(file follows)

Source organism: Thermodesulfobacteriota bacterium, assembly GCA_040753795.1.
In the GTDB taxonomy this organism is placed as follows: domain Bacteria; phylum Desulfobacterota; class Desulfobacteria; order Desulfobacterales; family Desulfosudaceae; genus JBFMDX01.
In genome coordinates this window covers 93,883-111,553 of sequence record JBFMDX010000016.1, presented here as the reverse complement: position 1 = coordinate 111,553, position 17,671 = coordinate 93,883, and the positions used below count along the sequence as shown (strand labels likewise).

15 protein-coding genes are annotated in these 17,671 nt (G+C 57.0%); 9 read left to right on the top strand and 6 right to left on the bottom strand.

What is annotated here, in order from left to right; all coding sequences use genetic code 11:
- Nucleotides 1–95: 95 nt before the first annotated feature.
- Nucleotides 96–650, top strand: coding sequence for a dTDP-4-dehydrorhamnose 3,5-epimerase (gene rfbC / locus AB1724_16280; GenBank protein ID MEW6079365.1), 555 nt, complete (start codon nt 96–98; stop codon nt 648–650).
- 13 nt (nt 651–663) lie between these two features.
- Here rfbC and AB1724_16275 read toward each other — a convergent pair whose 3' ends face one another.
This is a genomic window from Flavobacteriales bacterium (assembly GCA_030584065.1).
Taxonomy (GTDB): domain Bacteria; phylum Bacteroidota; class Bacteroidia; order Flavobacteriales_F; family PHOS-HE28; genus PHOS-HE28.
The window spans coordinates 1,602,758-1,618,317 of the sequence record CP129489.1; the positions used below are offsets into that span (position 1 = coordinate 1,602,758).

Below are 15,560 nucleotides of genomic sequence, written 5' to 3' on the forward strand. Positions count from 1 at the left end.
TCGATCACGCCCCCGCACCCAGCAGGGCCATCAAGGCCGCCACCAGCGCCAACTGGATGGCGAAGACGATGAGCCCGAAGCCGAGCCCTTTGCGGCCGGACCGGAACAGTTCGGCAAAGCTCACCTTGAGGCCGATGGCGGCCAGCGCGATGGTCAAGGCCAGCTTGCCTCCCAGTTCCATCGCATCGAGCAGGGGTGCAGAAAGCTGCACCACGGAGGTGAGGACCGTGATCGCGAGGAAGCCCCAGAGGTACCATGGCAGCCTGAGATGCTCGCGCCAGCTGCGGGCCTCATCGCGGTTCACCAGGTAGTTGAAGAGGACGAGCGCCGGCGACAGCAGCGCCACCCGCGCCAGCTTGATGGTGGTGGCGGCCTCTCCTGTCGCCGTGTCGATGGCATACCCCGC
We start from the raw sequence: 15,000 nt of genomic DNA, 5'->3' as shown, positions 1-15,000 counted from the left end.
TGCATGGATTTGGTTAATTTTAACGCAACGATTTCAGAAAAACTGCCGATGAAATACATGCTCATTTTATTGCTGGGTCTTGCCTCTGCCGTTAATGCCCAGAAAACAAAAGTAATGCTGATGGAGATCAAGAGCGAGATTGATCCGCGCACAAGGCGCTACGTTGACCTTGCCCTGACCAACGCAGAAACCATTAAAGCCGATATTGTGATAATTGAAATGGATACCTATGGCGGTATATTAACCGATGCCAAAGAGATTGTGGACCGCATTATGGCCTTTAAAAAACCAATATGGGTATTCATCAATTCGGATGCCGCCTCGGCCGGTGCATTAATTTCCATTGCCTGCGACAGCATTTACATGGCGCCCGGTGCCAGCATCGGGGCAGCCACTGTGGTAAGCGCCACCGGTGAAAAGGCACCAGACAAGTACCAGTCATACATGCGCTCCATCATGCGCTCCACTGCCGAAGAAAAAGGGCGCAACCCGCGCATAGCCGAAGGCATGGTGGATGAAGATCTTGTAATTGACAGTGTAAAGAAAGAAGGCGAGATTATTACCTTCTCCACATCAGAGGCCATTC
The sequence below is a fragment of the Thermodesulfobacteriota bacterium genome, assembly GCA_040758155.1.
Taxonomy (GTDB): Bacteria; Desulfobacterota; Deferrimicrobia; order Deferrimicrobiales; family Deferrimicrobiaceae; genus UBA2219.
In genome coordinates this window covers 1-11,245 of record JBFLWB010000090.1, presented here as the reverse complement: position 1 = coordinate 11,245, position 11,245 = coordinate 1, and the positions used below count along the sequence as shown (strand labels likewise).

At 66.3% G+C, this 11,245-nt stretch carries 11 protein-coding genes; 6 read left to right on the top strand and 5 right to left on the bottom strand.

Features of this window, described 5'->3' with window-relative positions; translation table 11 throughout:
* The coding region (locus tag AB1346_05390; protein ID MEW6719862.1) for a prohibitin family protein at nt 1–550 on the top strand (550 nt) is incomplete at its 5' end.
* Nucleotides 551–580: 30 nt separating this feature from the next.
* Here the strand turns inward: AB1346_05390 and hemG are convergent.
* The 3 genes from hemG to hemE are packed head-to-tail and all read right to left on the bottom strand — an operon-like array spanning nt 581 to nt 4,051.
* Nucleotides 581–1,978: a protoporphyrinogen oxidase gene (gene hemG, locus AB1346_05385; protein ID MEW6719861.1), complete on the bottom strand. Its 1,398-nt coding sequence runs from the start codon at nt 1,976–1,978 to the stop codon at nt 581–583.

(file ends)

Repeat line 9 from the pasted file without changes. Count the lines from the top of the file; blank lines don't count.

- Here rfbC and AB1724_16275 read toward each other — a convergent pair whose 3' ends face one another.